Researchers led by the Carnegie Institution for Science are using airborne mapping and satellite equipment to show the true extent of the damage that illegal gold mining inflicts on the Peruvian rainforest. The total area affected by mining in the southeastern Madre de Dios region of Peru increased by 400% from 1999 to 2012, while the rate of forest loss has also tripled since the 2008 global economic crisis when the price of gold climbed to new highs. Working alongside Peru’s environment ministry, the study revealed thousands of small, clandestine mines that went unmonitored until now.

Carnegie Institution for Science, 3D rainforest mapping, Carnegie Airborne Observatory, Greg Asner, illegal gold mining in Peru, rainforest devastation in Peru, deforestation in PeruErnesto Raez Luna, Peruvian environment ministry, Carnegie Landsat Analysis System-lite, CLASlite

Gold miners across the region work in thousands of small groups, which means high-resolution equipment is needed to accurately map their activity. Carnegie’s Greg Asner developed the Carnegie Airborne Observatory (CAO), a system that uses algorithms to detect changes to the forest in areas as small as 10 square meters (about 100 square feet). This remarkable piece of equipment allowed the team to find small-scale disturbances that a traditional satellite would have missed.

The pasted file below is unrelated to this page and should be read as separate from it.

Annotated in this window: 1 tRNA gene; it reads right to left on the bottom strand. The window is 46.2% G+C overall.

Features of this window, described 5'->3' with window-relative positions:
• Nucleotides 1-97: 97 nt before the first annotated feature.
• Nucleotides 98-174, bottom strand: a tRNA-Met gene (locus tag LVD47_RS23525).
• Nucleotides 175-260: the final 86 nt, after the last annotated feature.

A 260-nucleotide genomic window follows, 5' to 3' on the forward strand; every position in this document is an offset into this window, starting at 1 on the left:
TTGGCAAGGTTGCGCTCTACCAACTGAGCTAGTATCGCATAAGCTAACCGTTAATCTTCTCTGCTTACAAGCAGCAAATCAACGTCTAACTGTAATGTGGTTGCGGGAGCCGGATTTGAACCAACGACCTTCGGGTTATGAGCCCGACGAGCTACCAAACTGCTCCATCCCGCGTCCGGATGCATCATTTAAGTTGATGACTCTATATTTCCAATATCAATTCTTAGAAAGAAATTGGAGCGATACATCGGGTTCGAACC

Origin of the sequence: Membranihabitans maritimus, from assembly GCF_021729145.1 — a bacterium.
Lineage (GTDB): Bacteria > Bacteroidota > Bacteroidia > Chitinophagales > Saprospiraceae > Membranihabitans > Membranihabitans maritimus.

The CAO can determine the location of a single standing tree at a 1.1 meter (3.5 feet) resolution. The plane uses lasers to produce a 3D image, which can be combined with information from field surveys to confirm up to 94% of the mines detected initially by the Carnegie Landsat Analysis System-lite (CLASlite). Arner spoke about the team’s findings: “Our results reveal far more rainforest damage than previously reported by the government, NGOs, or other researchers.”

Rainforest devastation increased from 5,350 acres (2,166 hectares) per year before 2008 to 15,180 acres (6,145 hectares) each year after the 2008 global financial crisis, and gold mining has released sediment into rivers which affects the local ecosystem and the indigenous population.

Ernesto Raez Luna, an advisor with the Peruvian environment ministry, outlined how the government plans to use the information: “We are using this study to warn Peruvians of the terrible impact of illegal mining in one of the most important enclaves of biodiversity in the world, a place that we have vowed, as a nation, to protect for all humanity. Nobody should buy one gram of this jungle gold. The mining must be stopped.”

Via The Guardian

Images by Carnegie Airborne Observatory